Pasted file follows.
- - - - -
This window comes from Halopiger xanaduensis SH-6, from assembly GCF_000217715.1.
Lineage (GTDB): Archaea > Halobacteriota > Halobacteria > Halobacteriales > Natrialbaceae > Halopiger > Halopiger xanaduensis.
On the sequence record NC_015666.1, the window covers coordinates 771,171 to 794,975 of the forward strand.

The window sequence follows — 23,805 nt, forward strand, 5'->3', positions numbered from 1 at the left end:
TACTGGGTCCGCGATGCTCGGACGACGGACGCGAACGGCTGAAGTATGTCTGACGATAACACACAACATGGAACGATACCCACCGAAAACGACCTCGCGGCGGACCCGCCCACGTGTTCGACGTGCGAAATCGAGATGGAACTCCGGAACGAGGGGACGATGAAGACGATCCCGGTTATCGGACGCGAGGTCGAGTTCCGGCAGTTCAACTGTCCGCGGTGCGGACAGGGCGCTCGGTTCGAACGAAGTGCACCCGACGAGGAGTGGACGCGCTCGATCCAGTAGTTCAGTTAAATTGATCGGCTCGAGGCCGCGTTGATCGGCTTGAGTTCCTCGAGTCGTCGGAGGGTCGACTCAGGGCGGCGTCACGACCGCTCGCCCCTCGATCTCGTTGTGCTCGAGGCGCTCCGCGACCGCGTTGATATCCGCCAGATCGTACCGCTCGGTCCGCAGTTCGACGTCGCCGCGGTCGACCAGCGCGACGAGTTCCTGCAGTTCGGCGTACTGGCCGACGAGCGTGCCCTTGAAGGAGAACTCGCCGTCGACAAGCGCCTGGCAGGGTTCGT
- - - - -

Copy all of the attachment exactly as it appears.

This window comes from Halopiger xanaduensis SH-6, from assembly GCF_000217715.1.
Lineage (GTDB): Archaea > Halobacteriota > Halobacteria > Halobacteriales > Natrialbaceae > Halopiger > Halopiger xanaduensis.
On the sequence record NC_015666.1, the window covers coordinates 771,171 to 794,975 of the forward strand.

The window sequence follows — 23,805 nt, forward strand, 5'->3', positions numbered from 1 at the left end:
TACTGGGTCCGCGATGCTCGGACGACGGACGCGAACGGCTGAAGTATGTCTGACGATAACACACAACATGGAACGATACCCACCGAAAACGACCTCGCGGCGGACCCGCCCACGTGTTCGACGTGCGAAATCGAGATGGAACTCCGGAACGAGGGGACGATGAAGACGATCCCGGTTATCGGACGCGAGGTCGAGTTCCGGCAGTTCAACTGTCCGCGGTGCGGACAGGGCGCTCGGTTCGAACGAAGTGCACCCGACGAGGAGTGGACGCGCTCGATCCAGTAGTTCAGTTAAATTGATCGGCTCGAGGCCGCGTTGATCGGCTTGAGTTCCTCGAGTCGTCGGAGGGTCGACTCAGGGCGGCGTCACGACCGCTCGCCCCTCGATCTCGTTGTGCTCGAGGCGCTCCGCGACCGCGTTGATATCCGCCAGATCGTACCGCTCGGTCCGCAGTTCGACGTCGCCGCGGTCGACCAGCGCGACGAGTTCCTGCAGTTCGGCGTACTGGCCGACGAGCGTGCCCTTGAAGGAGAACTCGCCGTCGACAAGCGCCTGGCAGGGTTCGT